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How 2 Best Friends Turned a Bunch of Weird Flavors into a Thriving Tea Business

After a trip to Europe kindled their love of tea, the young co-founders could never go back to baggies.

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BY Cameron Albert-Deitch - 15 May 2018

PHOTO CREDIT: Getty Images

"Thin Mint Trim," "Chinese Gunpowder," "Momma's PB&J." They sound like strange shots you'd find at a seedy bar. They're actually flavors of loose leaf tea.

If you're a tea drinker, you probably have questions--but these flavors aren't meant for you. They're gateway teas, designed by Tiesta Tea's co-founders Dan Klein and Patrick Tannous to hook newcomers. That includes most Americans.

While coffee remains the dominate hot beverage in the U.S., tea is on the rise--including the loose leaf variety, often containing full leaves, stems, or even dried fruit. Together, loose leaf and tea bags make up 23 percent of a $12.5 billion U.S. tea industry, according to nonprofit trade group Tea Association of the USA. "Tea consumption has been increasing slowly but surely over the last decade," says Darren Seifer, an NPD Group food and beverage analyst.

That growth is proved out at Tiesta Tea. The Chicago-based company, which was founded in 2010 while Klein and Tannous were still in college, landed No. 759 the 2017 Inc. 5000. It boasted over $5 million in revenue, a 600 percent uptick since 2013. Last year, sales sagged to just north of $4 million, though the founders expect to generate $8 million by the end of this year.

A Unique Partnership

Many co-founders meet at accelerators or networking events. These two met in preschool. They attended the same Chicago-area middle school and both stayed local for college. They even simultaneously studied abroad in Europe, where they kindled their love of loose leaf tea on a weekend trip to Prague.

"We weren't really tea drinkers at the time, but when we had this cup of loose leaf tea, it was truly a tea experience," says Tannous, the company's president. "From seeing all the ingredients unfold to watching all the colors come together."

Upon returning home, the friends' newly-formed tea habit dried up. They couldn't find affordable tea options that didn't involve prepackaged perforated baggies. So, like many budding entrepreneurs before them, they started making their own--waking up at at 1:30 a.m. on Saturdays to brew and sell at farmers markets.

Tiesta Tea co-founders Klein (back) and Tannous test a variety of teas.

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Their big break came in 2016, when they landed a bulk deal with Costco and were able to reach profitability. Today, the company sells seven product lines in 6,500 stores nationwide, including both Target and Whole Foods.

The founders largely credit their success to keeping costs low and prices in check--helping them deliver on their initial promise for the brand. On Amazon, a tin of its Chinese Jasmine tea--a "classic" jasmine green tea--sells for $2.44 an ounce. That's cheaper than similar offerings from competitors like Twinings ($2.69), Rishi ($3.92), and The Tao of Tea ($5.11).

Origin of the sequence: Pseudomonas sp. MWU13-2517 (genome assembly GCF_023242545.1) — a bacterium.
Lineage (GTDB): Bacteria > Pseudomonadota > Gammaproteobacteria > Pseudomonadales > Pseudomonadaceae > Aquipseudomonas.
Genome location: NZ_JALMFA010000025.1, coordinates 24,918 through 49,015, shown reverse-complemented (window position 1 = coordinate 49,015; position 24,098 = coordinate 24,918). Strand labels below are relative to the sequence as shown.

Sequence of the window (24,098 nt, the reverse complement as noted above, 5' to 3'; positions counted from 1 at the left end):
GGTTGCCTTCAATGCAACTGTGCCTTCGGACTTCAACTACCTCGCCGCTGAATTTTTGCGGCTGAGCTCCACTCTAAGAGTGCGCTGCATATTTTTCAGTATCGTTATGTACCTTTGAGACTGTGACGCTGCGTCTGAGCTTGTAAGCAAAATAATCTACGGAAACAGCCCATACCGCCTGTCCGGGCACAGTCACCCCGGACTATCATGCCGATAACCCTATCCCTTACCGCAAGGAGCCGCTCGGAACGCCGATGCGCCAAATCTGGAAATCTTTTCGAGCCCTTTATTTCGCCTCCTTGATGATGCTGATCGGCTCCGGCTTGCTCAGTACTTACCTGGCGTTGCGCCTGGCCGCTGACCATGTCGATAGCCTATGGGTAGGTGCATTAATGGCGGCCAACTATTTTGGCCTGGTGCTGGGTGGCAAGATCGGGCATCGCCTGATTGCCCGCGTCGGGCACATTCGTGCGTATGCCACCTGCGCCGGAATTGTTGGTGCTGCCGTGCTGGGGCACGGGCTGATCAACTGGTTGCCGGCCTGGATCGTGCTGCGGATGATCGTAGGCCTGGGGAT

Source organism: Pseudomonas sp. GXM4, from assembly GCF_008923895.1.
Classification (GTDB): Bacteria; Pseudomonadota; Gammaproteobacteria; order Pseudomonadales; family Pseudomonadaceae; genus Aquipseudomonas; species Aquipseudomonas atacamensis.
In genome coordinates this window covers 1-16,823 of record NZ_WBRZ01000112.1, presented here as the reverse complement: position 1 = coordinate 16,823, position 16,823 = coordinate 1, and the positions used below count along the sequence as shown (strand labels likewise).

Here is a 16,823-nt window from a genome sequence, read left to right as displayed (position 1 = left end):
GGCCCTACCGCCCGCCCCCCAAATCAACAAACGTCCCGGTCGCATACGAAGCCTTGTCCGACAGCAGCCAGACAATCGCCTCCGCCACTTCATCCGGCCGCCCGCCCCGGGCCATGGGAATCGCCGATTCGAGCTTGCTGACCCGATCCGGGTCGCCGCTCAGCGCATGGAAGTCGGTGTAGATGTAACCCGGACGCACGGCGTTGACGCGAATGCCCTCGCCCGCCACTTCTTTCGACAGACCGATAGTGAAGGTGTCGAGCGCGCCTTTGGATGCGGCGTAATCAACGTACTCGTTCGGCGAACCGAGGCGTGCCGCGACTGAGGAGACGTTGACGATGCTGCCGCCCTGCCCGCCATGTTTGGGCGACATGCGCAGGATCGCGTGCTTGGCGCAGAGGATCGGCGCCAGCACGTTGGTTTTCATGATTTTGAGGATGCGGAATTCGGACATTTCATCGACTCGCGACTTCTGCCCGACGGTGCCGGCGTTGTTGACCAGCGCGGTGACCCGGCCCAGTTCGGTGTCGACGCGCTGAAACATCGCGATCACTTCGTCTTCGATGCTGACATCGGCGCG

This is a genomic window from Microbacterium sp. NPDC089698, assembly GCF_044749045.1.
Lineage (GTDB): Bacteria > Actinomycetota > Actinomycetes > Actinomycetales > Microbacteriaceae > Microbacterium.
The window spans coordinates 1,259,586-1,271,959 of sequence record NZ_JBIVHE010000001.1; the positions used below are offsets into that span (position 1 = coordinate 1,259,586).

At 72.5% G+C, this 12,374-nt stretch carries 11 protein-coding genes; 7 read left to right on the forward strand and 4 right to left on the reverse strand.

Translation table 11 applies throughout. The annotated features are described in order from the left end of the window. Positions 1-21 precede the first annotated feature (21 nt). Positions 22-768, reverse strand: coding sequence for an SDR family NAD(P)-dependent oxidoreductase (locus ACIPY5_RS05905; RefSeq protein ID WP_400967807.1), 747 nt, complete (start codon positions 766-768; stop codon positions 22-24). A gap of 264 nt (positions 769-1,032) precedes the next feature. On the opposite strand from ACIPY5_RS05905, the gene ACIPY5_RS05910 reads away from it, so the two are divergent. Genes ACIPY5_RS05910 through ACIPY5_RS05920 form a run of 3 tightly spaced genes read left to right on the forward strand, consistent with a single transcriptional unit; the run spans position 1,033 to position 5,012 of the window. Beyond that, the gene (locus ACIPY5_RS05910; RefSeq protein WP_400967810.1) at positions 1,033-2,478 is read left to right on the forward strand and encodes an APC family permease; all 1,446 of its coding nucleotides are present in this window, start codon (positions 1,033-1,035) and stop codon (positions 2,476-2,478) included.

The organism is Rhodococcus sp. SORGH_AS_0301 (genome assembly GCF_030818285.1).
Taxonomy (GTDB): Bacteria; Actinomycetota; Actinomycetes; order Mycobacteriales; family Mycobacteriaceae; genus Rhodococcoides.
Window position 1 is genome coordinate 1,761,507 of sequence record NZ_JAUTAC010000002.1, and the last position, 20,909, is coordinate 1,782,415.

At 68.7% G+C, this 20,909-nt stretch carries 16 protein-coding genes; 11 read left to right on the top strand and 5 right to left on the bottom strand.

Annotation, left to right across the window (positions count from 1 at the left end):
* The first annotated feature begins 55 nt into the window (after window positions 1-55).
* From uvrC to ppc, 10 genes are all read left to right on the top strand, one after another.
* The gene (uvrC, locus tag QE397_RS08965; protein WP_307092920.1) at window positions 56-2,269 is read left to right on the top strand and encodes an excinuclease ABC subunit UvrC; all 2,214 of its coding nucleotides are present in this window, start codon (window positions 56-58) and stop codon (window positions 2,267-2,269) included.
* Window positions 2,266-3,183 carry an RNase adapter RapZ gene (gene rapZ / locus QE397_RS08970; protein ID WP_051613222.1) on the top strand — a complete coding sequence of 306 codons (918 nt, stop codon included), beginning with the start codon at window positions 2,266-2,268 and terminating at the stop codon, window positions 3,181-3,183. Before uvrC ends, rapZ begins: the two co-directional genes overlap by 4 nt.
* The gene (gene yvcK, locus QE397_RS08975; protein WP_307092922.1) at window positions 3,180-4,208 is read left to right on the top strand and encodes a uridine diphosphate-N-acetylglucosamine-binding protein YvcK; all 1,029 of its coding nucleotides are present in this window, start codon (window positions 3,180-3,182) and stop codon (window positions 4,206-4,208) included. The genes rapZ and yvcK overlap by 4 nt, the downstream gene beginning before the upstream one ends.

"To get where they are is the hardest step," says serial entrepreneur and Tiesta Tea board member Steve Kaplan. "The hardest thing is getting into the stores. It's a lot easier to get a customer to order more--and reorder--than it is to get them to order for a first time."

A Slowly Growing Industry

To the uninitiated, loose leaf tea can seem inefficient and unwieldy. Steeping a tea bag is easier--and less intimidating--than straining tiny plant pieces out of a steaming mug.

However, the advantage comes from using full leaves; plant material in tea bags is often shaved down to fit through industrial bagging machines. The former gives loose leaf more flavor and, according to some studies, stronger health benefits.

Analysts are cautiously bullish on the market's future, despite the public struggles of companies like Starbucks-owned Teavana, which plans to shutter all its stores by the end of 2018 (its products will continue to be sold by Starbucks). Struggling tea companies, Seifer from NPD notes, often rely primarily on brick-and-mortar tea shops--successful ones typically accept smaller profit margins to sell through established retailers and online.

Beth Bloom, associate director of U.S. food and drink reports at Mintel, cites another potential differentiator: branding. "When I walk into a store and I see a case full of teas, I might be more likely to pick the one that tells me it's going to energize me versus the one that doesn't tell me," she explains.

Tiesta Tea does this well, according to Bloom, splitting its products into categories like "relaxer" or "slenderizer." The quirky flavor titles help here, too--you don't need to be a tea expert to guess what "Maui Mango," the company's most popular selection, tastes like.

Perhaps more notably, Tiesta Tea also emphasizes its social mission. Klein and Tannous spearhead charitable causes through the company: donating to nonprofits and organizing volunteers to help Chicago's homeless during frigid winters.

Last year, the pair even built a well for the rural farmers who grow their hibiscus near Kano, Nigeria. The social endeavors mean the company makes less money. Klein and Tannous don't care. "Every single employee of Tiesta Tea took a bonus in 2017 except for myself, Dan, and our COO," Tannous says. "But we built a water well in Nigeria."